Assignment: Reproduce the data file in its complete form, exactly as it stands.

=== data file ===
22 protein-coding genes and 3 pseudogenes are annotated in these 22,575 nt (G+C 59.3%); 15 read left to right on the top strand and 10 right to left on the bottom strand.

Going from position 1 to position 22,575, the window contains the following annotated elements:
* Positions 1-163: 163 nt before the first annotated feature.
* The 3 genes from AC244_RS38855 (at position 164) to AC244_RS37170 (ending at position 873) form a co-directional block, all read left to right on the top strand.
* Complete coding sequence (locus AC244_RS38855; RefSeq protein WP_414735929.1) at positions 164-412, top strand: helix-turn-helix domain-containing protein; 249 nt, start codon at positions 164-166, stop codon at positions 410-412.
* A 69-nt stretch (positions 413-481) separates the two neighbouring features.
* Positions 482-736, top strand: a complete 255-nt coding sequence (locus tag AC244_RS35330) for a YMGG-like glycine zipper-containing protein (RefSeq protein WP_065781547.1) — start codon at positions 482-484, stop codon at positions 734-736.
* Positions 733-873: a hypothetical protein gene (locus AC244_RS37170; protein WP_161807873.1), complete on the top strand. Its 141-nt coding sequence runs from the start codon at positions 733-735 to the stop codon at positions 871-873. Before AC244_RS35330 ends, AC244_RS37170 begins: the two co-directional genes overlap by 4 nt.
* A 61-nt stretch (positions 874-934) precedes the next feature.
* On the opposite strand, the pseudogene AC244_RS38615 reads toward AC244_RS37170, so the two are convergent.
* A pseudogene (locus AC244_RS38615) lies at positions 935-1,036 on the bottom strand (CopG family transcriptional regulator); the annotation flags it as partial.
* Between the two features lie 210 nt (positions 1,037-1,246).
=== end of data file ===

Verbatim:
22 protein-coding genes and 3 pseudogenes are annotated in these 22,575 nt (G+C 59.3%); 15 read left to right on the top strand and 10 right to left on the bottom strand.

Going from position 1 to position 22,575, the window contains the following annotated elements:
* Positions 1-163: 163 nt before the first annotated feature.
* The 3 genes from AC244_RS38855 (at position 164) to AC244_RS37170 (ending at position 873) form a co-directional block, all read left to right on the top strand.
* Complete coding sequence (locus AC244_RS38855; RefSeq protein WP_414735929.1) at positions 164-412, top strand: helix-turn-helix domain-containing protein; 249 nt, start codon at positions 164-166, stop codon at positions 410-412.
* A 69-nt stretch (positions 413-481) separates the two neighbouring features.
* Positions 482-736, top strand: a complete 255-nt coding sequence (locus tag AC244_RS35330) for a YMGG-like glycine zipper-containing protein (RefSeq protein WP_065781547.1) — start codon at positions 482-484, stop codon at positions 734-736.
* Positions 733-873: a hypothetical protein gene (locus AC244_RS37170; protein WP_161807873.1), complete on the top strand. Its 141-nt coding sequence runs from the start codon at positions 733-735 to the stop codon at positions 871-873. Before AC244_RS35330 ends, AC244_RS37170 begins: the two co-directional genes overlap by 4 nt.
* A 61-nt stretch (positions 874-934) precedes the next feature.
* On the opposite strand, the pseudogene AC244_RS38615 reads toward AC244_RS37170, so the two are convergent.
* A pseudogene (locus AC244_RS38615) lies at positions 935-1,036 on the bottom strand (CopG family transcriptional regulator); the annotation flags it as partial.
* Between the two features lie 210 nt (positions 1,037-1,246).